Whats Your Excuse?
Common Excuses For Not Making A Will
Many people put off making a Will for various reasons or excuses. Excuses are a result of a natural defence mechanism linked to the fear of doing something that you either don’t want to think about. Or have a lack of understanding on how to move forward with the confidence that you are doing the right thing to protect your bloodline.
Here are some of the most common excuses people have for not making a Will. Along with information on why these shouldn’t become a barrier when looking to protect your family and assets.
My partner will automatically get everything – I don’t need a Will
This is not always the case; partners who are not legally married may receive nothing. Without a Will, the laws of intestacy determine who will benefit from your estate.
For example, If you die without making a Will and you are separated but not divorced, your spouse will still inherit regardless of your intentions. However, an unmarried partner would get nothing as your estate would be open to claim from bloodline relatives.
Also, consider what would happen if you both die at once.
My circumstances are about to change
Life is constantly changing; you may be getting Married, Divorced, moving House or having more Children, whilst these events could affect your Will.
They should not stop you from making a Will. Often Wills can be written to cater for things that are about to happen, for example in contemplation of marriage, or to give everything to children who survive you by referring to them as your children in general as opposed to naming them individually.
It’s a good idea to review your will after every major change in your life to ensure your Will still expresses your current wishes. You can change your Will any time you want; as you grow older you accrue more assets and therefore increase potential inheritance tax liability.
It costs too much to make a will
People often overestimate the cost of a making a Will, with a basic Single Will costing around £95 and a Mirror Will £150. It is more affordable than you think to put your mind at rest knowing that your loved ones will be taken care of. Dying without a Will can cost much more in the long run, both financially and emotionally.
I’m too young to make a will
Wills are not just for older adults. If you have children under the age of eighteen, you need a will to ensure those assets go to your children and more importantly who should look after your children in the event of your death.
Accidents and illness happen when you least expect, often nowadays I hear the phrases like “live today like it is your last” or “you only live once“ this is a positive statement to remind us to get the best out of life as we don’t know what’s around the corner. With a Will in place whatever is around the corner, you won’t leave your families inheritance to fate.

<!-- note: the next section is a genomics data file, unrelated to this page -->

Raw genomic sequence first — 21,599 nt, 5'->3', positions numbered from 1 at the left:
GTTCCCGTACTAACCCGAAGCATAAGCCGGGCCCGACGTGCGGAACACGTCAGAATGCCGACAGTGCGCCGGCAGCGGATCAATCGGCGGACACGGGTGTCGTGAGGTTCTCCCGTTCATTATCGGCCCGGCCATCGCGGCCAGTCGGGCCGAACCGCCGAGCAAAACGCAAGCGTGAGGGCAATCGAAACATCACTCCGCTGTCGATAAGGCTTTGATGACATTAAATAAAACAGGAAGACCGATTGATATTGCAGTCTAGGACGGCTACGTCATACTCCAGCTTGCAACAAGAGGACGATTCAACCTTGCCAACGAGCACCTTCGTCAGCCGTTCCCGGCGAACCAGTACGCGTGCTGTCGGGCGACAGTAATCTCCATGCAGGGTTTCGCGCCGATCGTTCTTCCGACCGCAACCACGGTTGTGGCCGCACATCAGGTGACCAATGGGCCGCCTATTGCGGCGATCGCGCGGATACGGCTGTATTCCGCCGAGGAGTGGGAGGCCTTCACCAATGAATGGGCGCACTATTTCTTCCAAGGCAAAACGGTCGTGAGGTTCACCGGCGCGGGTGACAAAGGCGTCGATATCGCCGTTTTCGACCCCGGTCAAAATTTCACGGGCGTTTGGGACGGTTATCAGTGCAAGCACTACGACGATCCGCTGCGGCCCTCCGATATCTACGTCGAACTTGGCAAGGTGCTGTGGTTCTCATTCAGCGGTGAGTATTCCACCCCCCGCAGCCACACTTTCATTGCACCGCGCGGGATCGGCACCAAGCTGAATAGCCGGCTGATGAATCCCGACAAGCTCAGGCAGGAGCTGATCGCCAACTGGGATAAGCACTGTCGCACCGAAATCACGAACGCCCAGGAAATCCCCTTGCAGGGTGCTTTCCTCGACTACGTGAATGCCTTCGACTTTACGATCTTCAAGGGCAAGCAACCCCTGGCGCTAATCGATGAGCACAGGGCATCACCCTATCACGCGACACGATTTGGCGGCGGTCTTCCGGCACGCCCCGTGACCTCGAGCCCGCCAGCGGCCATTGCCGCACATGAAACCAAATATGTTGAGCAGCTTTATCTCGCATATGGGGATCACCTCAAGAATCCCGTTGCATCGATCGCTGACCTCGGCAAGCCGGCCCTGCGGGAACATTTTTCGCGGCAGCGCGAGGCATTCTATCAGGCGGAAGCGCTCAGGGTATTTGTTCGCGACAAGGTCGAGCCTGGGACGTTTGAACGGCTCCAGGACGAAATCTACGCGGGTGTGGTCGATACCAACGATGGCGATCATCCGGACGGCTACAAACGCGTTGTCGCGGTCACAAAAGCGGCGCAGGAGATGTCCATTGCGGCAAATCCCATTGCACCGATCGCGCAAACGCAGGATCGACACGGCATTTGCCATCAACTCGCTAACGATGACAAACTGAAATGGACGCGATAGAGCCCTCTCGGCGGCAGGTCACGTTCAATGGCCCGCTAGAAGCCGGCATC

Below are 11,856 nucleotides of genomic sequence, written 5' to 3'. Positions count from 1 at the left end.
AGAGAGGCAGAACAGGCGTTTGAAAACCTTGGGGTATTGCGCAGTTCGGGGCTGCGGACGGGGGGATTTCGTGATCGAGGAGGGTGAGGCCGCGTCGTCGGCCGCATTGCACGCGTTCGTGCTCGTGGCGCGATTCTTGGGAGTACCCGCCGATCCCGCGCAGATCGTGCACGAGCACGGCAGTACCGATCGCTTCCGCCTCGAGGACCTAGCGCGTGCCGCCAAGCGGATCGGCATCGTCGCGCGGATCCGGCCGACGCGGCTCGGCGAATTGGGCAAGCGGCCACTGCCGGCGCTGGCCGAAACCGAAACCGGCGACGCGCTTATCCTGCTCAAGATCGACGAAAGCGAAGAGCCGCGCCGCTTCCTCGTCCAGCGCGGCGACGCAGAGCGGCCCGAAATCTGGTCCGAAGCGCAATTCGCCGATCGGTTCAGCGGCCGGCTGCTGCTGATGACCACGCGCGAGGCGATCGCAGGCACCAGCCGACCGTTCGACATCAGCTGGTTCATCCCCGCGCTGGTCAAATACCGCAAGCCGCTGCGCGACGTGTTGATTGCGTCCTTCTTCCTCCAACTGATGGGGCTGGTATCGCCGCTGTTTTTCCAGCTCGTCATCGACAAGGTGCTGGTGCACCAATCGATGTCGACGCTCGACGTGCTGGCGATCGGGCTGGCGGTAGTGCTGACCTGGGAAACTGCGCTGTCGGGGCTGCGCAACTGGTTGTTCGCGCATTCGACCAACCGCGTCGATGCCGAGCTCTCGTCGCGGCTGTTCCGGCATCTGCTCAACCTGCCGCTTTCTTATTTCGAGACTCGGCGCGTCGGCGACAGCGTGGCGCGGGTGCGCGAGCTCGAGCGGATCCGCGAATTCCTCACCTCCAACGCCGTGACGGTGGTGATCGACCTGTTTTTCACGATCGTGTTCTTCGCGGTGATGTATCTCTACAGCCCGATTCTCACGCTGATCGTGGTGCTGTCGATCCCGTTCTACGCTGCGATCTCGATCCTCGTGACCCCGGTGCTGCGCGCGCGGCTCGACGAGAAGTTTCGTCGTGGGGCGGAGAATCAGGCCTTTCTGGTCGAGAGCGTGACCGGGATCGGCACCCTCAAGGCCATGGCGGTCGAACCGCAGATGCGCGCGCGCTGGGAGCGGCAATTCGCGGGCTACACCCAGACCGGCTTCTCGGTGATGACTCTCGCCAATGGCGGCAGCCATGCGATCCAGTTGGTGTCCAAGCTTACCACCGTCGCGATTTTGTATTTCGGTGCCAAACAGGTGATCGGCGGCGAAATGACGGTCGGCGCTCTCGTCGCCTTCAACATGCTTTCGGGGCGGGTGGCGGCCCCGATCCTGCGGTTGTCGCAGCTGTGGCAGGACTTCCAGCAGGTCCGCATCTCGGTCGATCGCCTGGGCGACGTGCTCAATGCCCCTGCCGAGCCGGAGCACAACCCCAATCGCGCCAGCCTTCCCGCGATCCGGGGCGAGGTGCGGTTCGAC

My family situation is too complicated
It is rare nowadays for family situations not to be complicated, however this only highlights the importance of making a Will, It is vital to discuss the areas that you feel may complicate matters and get the correct advice, most Will Writers offer a free initial meeting or consultation so that you can consider all of your options and make an informed decision.
Without a Will in place your wishes cannot be carried out this will pass the complications on to your bloodline.
I don’t have the time
Making a Will doesn’t have to take up a lot of your time. If you use a professional Will Writer they will do the work for you. Making a Will saves your family and friends much more, time, trouble and expense after your death.
I can’t decide whether to make a basic will or use Wills and Trusts
A basic Will is an absolute gift to a chosen beneficiary or beneficiaries and is fine if your wishes are straightforward and you don’t want to protect your estate from timely and costly probate, debt collectors, bankruptcy, inheritance tax and divorce settlements.
A Trust can also help you Protect your home from being sold to pay for care. The trust acts as a safe deposit box for your assets and instead of the estate going to probate. The proceeds of your estate are directed to the trust and are afforded protection by the trust. You can read more on the differences between basic Wills and Wills and trusts here:- www.mindatrest.co.uk/blog/standard-wills-versus-wills-trusts
I haven’t got much to leave
Often when people take time to sit down and work this out they find they own more than they think. But even if you do have relatively little, but you have minor children. The most important reason for making a will is to select a guardian for them should you and your spouse, if any, die at the same time.
Your assets are also likely to increase as you accumulate more throughout your life. A Will can ensure these future assets go to the right people and cause less emotional stress at the time of your death.
I don’t want to think about dying
Nobody wants to think about dying. As the saying goes “life is for living” but what happens if you put off making your will? At the very worst the people you care about most will receive nothing and the state will get it all. Spending a little time on planning and making your will can ensure those that your loved ones and bloodline are protected.
When you make a will, everything you have worked hard for is protected; your assets will go to exactly the people you want to have them.
Remember you only live once and so do your beneficiaries. Making a Will is the only way to ensure that your wishes are carried out and your loved ones are protected throughout the generations. Why not take the first step and talk to us about your wishes as part of our free Will consultation.